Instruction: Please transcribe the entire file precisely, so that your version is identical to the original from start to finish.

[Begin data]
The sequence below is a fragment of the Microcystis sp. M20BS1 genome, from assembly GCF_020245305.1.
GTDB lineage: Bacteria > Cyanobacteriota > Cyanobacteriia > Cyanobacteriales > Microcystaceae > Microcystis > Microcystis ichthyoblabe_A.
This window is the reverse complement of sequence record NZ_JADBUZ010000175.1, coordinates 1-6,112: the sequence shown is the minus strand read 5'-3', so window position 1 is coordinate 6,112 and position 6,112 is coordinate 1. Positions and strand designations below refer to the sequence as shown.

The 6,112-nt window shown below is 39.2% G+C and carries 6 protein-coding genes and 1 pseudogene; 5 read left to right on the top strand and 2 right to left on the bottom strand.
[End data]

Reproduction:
The sequence below is a fragment of the Microcystis sp. M20BS1 genome, from assembly GCF_020245305.1.
GTDB lineage: Bacteria > Cyanobacteriota > Cyanobacteriia > Cyanobacteriales > Microcystaceae > Microcystis > Microcystis ichthyoblabe_A.
This window is the reverse complement of sequence record NZ_JADBUZ010000175.1, coordinates 1-6,112: the sequence shown is the minus strand read 5'-3', so window position 1 is coordinate 6,112 and position 6,112 is coordinate 1. Positions and strand designations below refer to the sequence as shown.

The 6,112-nt window shown below is 39.2% G+C and carries 6 protein-coding genes and 1 pseudogene; 5 read left to right on the top strand and 2 right to left on the bottom strand.